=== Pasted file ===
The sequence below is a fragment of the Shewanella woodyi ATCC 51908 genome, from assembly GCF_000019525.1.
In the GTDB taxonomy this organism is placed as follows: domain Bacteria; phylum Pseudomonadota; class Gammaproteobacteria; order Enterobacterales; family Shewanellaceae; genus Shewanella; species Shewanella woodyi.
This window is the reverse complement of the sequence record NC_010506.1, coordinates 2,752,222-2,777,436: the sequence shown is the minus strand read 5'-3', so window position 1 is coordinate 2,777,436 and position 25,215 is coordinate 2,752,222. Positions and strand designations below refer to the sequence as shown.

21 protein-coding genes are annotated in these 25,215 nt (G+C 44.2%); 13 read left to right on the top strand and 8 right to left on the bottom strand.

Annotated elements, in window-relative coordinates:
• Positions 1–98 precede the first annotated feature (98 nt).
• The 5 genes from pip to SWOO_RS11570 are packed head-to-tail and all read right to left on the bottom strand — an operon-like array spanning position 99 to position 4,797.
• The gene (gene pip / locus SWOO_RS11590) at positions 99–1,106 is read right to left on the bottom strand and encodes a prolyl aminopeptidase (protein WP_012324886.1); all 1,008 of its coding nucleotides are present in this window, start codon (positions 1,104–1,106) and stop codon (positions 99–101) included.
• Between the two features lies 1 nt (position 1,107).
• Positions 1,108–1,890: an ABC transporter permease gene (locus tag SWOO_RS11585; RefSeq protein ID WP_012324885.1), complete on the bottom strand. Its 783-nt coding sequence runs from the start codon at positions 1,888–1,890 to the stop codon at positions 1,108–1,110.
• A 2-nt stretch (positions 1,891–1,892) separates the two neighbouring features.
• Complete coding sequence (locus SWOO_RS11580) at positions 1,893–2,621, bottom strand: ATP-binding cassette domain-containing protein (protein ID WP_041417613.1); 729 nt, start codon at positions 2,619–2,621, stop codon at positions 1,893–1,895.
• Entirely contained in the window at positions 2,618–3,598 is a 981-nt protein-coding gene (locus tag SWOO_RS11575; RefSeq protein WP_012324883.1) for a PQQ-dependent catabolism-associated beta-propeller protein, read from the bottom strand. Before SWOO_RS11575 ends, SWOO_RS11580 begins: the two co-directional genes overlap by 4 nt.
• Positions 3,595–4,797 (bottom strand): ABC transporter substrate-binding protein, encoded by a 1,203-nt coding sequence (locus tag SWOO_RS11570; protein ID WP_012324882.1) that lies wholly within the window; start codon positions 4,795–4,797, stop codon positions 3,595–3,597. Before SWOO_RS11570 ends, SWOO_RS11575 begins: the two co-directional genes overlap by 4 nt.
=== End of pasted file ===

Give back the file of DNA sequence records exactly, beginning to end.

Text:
The sequence below is a fragment of the Shewanella woodyi ATCC 51908 genome, from assembly GCF_000019525.1.
In the GTDB taxonomy this organism is placed as follows: domain Bacteria; phylum Pseudomonadota; class Gammaproteobacteria; order Enterobacterales; family Shewanellaceae; genus Shewanella; species Shewanella woodyi.
This window is the reverse complement of the sequence record NC_010506.1, coordinates 2,752,222-2,777,436: the sequence shown is the minus strand read 5'-3', so window position 1 is coordinate 2,777,436 and position 25,215 is coordinate 2,752,222. Positions and strand designations below refer to the sequence as shown.

21 protein-coding genes are annotated in these 25,215 nt (G+C 44.2%); 13 read left to right on the top strand and 8 right to left on the bottom strand.

Annotated elements, in window-relative coordinates:
• Positions 1–98 precede the first annotated feature (98 nt).
• The 5 genes from pip to SWOO_RS11570 are packed head-to-tail and all read right to left on the bottom strand — an operon-like array spanning position 99 to position 4,797.
• The gene (gene pip / locus SWOO_RS11590) at positions 99–1,106 is read right to left on the bottom strand and encodes a prolyl aminopeptidase (protein WP_012324886.1); all 1,008 of its coding nucleotides are present in this window, start codon (positions 1,104–1,106) and stop codon (positions 99–101) included.
• Between the two features lies 1 nt (position 1,107).
• Positions 1,108–1,890: an ABC transporter permease gene (locus tag SWOO_RS11585; RefSeq protein ID WP_012324885.1), complete on the bottom strand. Its 783-nt coding sequence runs from the start codon at positions 1,888–1,890 to the stop codon at positions 1,108–1,110.
• A 2-nt stretch (positions 1,891–1,892) separates the two neighbouring features.
• Complete coding sequence (locus SWOO_RS11580) at positions 1,893–2,621, bottom strand: ATP-binding cassette domain-containing protein (protein ID WP_041417613.1); 729 nt, start codon at positions 2,619–2,621, stop codon at positions 1,893–1,895.
• Entirely contained in the window at positions 2,618–3,598 is a 981-nt protein-coding gene (locus tag SWOO_RS11575; RefSeq protein WP_012324883.1) for a PQQ-dependent catabolism-associated beta-propeller protein, read from the bottom strand. Before SWOO_RS11575 ends, SWOO_RS11580 begins: the two co-directional genes overlap by 4 nt.
• Positions 3,595–4,797 (bottom strand): ABC transporter substrate-binding protein, encoded by a 1,203-nt coding sequence (locus tag SWOO_RS11570; protein ID WP_012324882.1) that lies wholly within the window; start codon positions 4,795–4,797, stop codon positions 3,595–3,597. Before SWOO_RS11570 ends, SWOO_RS11575 begins: the two co-directional genes overlap by 4 nt.